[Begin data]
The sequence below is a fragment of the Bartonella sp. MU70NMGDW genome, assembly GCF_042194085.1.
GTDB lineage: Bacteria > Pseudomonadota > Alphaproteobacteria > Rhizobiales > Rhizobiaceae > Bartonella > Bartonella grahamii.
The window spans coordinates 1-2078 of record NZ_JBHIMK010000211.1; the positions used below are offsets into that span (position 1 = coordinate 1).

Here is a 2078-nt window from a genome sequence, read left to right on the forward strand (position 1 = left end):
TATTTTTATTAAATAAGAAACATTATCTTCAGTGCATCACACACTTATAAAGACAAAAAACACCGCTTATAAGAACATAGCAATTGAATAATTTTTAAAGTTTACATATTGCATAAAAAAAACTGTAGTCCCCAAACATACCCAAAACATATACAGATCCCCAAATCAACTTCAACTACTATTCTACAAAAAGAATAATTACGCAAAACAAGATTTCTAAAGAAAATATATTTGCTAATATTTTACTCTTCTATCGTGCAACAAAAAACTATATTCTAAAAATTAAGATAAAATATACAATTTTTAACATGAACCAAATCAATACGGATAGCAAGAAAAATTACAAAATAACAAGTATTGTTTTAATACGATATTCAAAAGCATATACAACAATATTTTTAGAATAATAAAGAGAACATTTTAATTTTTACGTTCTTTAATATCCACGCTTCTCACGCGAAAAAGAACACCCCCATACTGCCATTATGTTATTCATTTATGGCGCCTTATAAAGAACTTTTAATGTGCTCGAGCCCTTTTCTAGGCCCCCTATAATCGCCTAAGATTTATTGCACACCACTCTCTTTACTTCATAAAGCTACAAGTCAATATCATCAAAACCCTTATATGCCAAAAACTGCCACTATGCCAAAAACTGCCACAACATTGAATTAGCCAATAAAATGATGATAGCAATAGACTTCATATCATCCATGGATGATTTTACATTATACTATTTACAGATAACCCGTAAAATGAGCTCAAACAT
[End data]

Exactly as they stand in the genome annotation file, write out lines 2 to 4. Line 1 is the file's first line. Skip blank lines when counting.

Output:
GTDB lineage: Bacteria > Pseudomonadota > Alphaproteobacteria > Rhizobiales > Rhizobiaceae > Bartonella > Bartonella grahamii.
The window spans coordinates 1-2078 of record NZ_JBHIMK010000211.1; the positions used below are offsets into that span (position 1 = coordinate 1).

Here is a 2078-nt window from a genome sequence, read left to right on the forward strand (position 1 = left end):